Ep. 17: Reflections on Gentle and Lowly Chapter 1 (with attached journaling questions)
May 26, 2020 Speaker: Jeff Brewer
Topic: Encouragement Passage: Matthew 11:28–11:30
Hello, Hope Fellowship! Welcome to our podcast “Full of Hope: Encouraging One Another with the Word of God,” where we seek to regularly equip the people of Hope Fellowship with truth from Scripture in order to help us cling to our Savior during troubled times.
Today, I want to share with you some reflections on the first chapter of Dane Ortlund’s new book, Gentle and Lowly: The Heart of Christ for Sinners and Sufferers. If you’ve been around Hope Fellowship for a while, you’ve probably been present when Dane Ortlund came and preached on a Sunday morning. Some at Hope work with Dane at Crossway Books where he serves as the Chief Publishing Officer and Bible Publisher.
Dane is a good friend, so when I heard the title of his book as I was heading out on Sabbatical last winter, I asked him for a PDF of it so I could read it. It was just what I needed. It is full of gospel truths about the heart of Jesus, and so I recently went back to the first chapter and wrote some journaling questions about the first chapter. Those journaling questions are linked with the podcast in the show notes.
This week, a pastor friend wrote to me, “The Lord continues to sustain me (and my wife) primarily through drawing close to us and giving us the right perspective. Perspective has been hard to come by, but I feel like the Lord has been shifting things a bit. We’re reading the new book by Dane Ortlund, Gentle and Lowly, about the heart of Christ. That’s been immensely helpful.”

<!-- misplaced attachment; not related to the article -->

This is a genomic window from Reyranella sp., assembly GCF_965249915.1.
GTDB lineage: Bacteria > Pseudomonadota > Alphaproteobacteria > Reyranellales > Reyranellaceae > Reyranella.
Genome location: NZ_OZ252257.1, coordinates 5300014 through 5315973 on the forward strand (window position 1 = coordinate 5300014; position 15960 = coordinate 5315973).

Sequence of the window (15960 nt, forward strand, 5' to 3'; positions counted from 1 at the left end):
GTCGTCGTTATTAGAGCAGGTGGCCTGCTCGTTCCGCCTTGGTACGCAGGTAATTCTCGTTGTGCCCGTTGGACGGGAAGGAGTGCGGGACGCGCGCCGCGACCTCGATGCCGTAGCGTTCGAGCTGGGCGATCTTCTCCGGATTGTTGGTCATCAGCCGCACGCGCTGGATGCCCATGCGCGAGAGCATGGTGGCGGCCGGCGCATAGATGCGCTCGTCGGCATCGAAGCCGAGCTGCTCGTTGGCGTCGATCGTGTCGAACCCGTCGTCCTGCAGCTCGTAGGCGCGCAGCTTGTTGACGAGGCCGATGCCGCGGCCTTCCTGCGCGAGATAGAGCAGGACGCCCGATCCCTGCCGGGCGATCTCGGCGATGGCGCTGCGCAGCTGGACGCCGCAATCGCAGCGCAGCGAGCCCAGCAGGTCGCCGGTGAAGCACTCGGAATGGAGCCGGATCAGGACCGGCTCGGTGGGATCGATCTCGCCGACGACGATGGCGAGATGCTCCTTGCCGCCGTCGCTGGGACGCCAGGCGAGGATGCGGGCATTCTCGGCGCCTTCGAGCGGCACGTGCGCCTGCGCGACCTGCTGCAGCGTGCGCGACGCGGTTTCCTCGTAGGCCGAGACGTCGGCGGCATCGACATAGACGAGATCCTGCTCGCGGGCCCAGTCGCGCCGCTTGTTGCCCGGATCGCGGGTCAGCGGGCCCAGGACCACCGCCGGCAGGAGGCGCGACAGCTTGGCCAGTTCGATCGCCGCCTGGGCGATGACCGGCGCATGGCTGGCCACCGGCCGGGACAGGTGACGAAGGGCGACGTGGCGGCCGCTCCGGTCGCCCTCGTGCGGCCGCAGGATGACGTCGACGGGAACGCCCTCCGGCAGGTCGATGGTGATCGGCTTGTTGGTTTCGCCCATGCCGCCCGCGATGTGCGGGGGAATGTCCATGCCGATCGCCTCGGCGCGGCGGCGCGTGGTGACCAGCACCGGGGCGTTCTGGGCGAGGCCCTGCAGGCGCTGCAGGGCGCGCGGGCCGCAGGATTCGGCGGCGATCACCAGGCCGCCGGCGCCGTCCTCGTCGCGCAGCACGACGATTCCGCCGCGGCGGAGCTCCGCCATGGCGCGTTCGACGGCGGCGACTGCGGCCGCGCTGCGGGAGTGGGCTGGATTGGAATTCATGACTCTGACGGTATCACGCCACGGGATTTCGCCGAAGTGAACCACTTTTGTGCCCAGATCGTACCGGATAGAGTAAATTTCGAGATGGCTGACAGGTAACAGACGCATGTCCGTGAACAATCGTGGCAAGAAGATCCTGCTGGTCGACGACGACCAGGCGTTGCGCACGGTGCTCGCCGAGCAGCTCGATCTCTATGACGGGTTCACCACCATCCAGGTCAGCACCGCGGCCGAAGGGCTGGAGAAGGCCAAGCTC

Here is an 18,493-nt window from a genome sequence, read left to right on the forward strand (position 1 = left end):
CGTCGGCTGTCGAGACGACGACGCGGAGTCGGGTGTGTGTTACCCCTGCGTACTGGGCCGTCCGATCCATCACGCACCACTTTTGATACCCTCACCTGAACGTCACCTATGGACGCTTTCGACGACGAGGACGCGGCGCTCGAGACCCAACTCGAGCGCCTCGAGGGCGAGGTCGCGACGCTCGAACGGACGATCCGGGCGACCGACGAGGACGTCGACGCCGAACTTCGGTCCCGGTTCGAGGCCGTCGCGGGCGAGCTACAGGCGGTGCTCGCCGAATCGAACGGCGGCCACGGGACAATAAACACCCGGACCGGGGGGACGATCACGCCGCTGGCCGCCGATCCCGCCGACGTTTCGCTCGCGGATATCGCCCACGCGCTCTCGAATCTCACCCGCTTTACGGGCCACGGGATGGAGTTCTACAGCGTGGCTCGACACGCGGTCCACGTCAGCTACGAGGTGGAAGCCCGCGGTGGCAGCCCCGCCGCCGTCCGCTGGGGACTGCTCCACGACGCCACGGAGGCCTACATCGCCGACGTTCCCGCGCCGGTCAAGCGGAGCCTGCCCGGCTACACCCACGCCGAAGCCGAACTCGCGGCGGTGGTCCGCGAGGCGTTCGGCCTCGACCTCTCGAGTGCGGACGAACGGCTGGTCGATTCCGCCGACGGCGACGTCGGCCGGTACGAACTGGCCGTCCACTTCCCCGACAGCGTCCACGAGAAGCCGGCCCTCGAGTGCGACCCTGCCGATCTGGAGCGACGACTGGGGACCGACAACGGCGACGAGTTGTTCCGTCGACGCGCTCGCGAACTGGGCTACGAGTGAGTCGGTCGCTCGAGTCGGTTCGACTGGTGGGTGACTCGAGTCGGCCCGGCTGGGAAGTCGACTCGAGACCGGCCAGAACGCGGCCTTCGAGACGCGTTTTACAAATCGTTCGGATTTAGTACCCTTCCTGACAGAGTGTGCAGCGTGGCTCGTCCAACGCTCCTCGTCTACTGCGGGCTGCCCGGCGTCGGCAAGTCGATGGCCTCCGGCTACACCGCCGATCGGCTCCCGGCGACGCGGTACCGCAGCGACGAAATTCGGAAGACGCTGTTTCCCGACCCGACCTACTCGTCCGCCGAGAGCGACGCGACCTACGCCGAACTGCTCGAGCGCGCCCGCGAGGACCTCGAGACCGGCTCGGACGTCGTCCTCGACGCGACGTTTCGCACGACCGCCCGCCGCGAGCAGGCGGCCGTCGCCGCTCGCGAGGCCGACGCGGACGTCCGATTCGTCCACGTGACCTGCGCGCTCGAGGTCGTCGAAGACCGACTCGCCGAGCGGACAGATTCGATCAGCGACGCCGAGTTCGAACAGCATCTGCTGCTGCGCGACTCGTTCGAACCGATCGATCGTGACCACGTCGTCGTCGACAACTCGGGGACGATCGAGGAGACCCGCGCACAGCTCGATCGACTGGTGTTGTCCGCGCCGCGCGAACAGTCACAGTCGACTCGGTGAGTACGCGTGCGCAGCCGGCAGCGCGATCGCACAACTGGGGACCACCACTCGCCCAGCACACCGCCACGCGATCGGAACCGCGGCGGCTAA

That’s the right word—perspective. Gentle and Lowly should help us to see the heart of Christ from God’s perspective, not our man-centered, worldly-influenced perspectives.
Read Matthew 11:28–30:
“Come to me, all who labor and are heavy laden, and I will give you rest. Take my yoke upon you, and learn from me, for I am gentle and lowly in heart, and you will find rest for your souls. For my yoke is easy, and my burden is light.”
Here’s what Dane writes about God’s heart and our heart:
In the one place in the Bible where the Son of God pulls back the veil and lets us peer way down into the core of who he is, we are not told that he is “austere and demanding in heart.” We are not told that he is “exalted and dignified in heart.” We are not even told that he is “joyful and generous in heart.” Letting Jesus set the terms, his surprising claim is that he is “gentle and lowly in heart.
When the Bible speaks of the heart, whether Old Testament or New, it is not speaking of our emotional life only but of the central animating center of all we do. It is what gets us out of bed in the morning and what we daydream about as we drift off to sleep. It is our motivation headquarters. The heart, in biblical terms, is not part of who we are but the center of who we are. Our heart is what defines and directs us. (p.18)